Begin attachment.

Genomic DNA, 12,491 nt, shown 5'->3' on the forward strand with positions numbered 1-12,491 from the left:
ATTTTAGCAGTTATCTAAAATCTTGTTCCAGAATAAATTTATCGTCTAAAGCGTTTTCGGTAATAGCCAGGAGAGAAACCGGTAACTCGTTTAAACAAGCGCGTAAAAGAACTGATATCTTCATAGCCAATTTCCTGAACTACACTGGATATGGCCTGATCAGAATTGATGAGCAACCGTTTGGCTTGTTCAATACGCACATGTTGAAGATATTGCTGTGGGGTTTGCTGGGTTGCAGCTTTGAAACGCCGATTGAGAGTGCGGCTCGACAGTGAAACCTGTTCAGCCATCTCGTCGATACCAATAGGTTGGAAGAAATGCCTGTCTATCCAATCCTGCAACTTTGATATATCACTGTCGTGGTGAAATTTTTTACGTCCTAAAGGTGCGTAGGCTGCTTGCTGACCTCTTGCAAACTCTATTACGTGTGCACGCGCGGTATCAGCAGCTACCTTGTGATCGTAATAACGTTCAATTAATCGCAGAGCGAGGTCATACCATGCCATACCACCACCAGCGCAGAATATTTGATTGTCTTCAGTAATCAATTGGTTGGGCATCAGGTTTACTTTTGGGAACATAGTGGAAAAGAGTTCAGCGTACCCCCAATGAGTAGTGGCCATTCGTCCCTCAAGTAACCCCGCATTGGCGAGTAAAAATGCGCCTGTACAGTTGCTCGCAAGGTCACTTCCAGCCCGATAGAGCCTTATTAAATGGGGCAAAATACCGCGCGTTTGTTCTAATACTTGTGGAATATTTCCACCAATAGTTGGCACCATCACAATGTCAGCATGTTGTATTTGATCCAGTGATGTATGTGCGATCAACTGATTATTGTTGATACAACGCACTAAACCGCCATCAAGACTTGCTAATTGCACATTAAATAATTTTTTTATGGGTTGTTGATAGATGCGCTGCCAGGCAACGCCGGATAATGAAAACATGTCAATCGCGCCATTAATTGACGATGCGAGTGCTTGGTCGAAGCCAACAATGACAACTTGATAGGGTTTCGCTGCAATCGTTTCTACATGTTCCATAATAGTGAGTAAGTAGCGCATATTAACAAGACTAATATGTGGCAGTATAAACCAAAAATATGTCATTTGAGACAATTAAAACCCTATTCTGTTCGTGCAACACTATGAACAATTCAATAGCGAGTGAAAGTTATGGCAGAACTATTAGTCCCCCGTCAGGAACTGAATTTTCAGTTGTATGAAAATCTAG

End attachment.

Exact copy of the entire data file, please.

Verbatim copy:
Genomic DNA, 12,491 nt, shown 5'->3' on the forward strand with positions numbered 1-12,491 from the left:
ATTTTAGCAGTTATCTAAAATCTTGTTCCAGAATAAATTTATCGTCTAAAGCGTTTTCGGTAATAGCCAGGAGAGAAACCGGTAACTCGTTTAAACAAGCGCGTAAAAGAACTGATATCTTCATAGCCAATTTCCTGAACTACACTGGATATGGCCTGATCAGAATTGATGAGCAACCGTTTGGCTTGTTCAATACGCACATGTTGAAGATATTGCTGTGGGGTTTGCTGGGTTGCAGCTTTGAAACGCCGATTGAGAGTGCGGCTCGACAGTGAAACCTGTTCAGCCATCTCGTCGATACCAATAGGTTGGAAGAAATGCCTGTCTATCCAATCCTGCAACTTTGATATATCACTGTCGTGGTGAAATTTTTTACGTCCTAAAGGTGCGTAGGCTGCTTGCTGACCTCTTGCAAACTCTATTACGTGTGCACGCGCGGTATCAGCAGCTACCTTGTGATCGTAATAACGTTCAATTAATCGCAGAGCGAGGTCATACCATGCCATACCACCACCAGCGCAGAATATTTGATTGTCTTCAGTAATCAATTGGTTGGGCATCAGGTTTACTTTTGGGAACATAGTGGAAAAGAGTTCAGCGTACCCCCAATGAGTAGTGGCCATTCGTCCCTCAAGTAACCCCGCATTGGCGAGTAAAAATGCGCCTGTACAGTTGCTCGCAAGGTCACTTCCAGCCCGATAGAGCCTTATTAAATGGGGCAAAATACCGCGCGTTTGTTCTAATACTTGTGGAATATTTCCACCAATAGTTGGCACCATCACAATGTCAGCATGTTGTATTTGATCCAGTGATGTATGTGCGATCAACTGATTATTGTTGATACAACGCACTAAACCGCCATCAAGACTTGCTAATTGCACATTAAATAATTTTTTTATGGGTTGTTGATAGATGCGCTGCCAGGCAACGCCGGATAATGAAAACATGTCAATCGCGCCATTAATTGACGATGCGAGTGCTTGGTCGAAGCCAACAATGACAACTTGATAGGGTTTCGCTGCAATCGTTTCTACATGTTCCATAATAGTGAGTAAGTAGCGCATATTAACAAGACTAATATGTGGCAGTATAAACCAAAAATATGTCATTTGAGACAATTAAAACCCTATTCTGTTCGTGCAACACTATGAACAATTCAATAGCGAGTGAAAGTTATGGCAGAACTATTAGTCCCCCGTCAGGAACTGAATTTTCAGTTGTATGAAAATCTAG